Say it Right: Putting the parts together

None of us is too old to learn new words, and it can actually be fun.

One of the most common ways to acquire unfamiliar words is through context, their setting or surroundings.

This can be either verbal context, the other words in a sentence; or physical context, the situation being discussed. Other words in a sentence can give you a hint, but there wouldn’t be much to help in, “She finally got a strike.” This is where knowledge of the situation comes in handy; knowing whether the circumstances include a baseball game, a bowling excursion, or a fishing trip could make the difference.

Beyond context, parts of words can help us with a new verbal experience.

Prefixes, word parts at the beginning of words, can give insight. The prefix “auto” means self; that should at least help us understand words like autonomous and autobiography. Another common prefix is “dis,” meaning not, opposite of, to remove. This helps us with words like discontent, disloyal or dislodge.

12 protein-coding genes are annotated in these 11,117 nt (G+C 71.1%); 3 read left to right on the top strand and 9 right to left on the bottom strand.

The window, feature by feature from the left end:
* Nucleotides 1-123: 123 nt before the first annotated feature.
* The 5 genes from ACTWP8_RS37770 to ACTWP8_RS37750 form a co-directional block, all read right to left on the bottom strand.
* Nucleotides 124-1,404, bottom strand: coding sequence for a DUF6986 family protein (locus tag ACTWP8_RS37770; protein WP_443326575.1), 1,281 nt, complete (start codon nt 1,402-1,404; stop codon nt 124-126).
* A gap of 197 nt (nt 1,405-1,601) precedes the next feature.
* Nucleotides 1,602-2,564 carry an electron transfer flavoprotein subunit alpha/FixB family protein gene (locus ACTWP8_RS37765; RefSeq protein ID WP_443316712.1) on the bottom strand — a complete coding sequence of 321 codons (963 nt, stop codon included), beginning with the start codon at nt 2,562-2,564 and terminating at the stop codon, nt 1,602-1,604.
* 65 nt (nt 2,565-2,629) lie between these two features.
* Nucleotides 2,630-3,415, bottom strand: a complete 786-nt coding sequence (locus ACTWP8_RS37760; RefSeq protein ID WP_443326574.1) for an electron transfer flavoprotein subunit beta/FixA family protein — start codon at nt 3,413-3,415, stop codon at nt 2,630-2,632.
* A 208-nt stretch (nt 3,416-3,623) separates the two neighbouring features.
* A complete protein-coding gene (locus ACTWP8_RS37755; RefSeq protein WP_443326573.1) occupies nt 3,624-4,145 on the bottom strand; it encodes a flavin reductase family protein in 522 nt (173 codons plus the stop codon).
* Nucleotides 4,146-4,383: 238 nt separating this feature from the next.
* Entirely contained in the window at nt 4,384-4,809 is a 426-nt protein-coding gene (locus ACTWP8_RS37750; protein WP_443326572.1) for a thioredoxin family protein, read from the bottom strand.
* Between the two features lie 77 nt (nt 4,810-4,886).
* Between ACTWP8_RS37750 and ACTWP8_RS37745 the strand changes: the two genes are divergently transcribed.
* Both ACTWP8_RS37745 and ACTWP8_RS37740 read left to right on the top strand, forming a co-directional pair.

There are so many prefixes, and we cannot hope to have them all in our private repertoire. If we learn a few at a time, though, we may eventually surprise ourselves with the number we know and can use.

Another helpful word part is the suffix, an ending portion. For instance, “ance” and “ence” refer to the state or quality of something. Two examples are attendance and persistence.

The suffix “ism” points to a system or practice: capitalism, socialism. Suffixes can form both nouns (motherhood) and adjectives (pertinent).

In addition to beginnings and endings as clues to word meaning, central parts or core elements help us learn new words.

The Latin root “am” means love or friend (amorous, amenities), and “cred” implies believe (incredible, discredited).

Two helpful Greek roots are “gram” and “graph” (telegram, phonograph). Another Greek gift is the root “phil,” or love (philanthropy, Anglophile).

Again, we could easily become inundated with these roots, but learning a few at a time can carry us a long way.

It is a process, a slow, life-long one. If we observe context, it gives us a start. Adding knowledge of prefixes, suffixes and roots compounds our ability to put bits and pieces together to form a whole … a whole lot of pleasure and enlightenment!

Sandi Ekberg taught high school English in Medford for 30 years. If you have grammar questions, email her at

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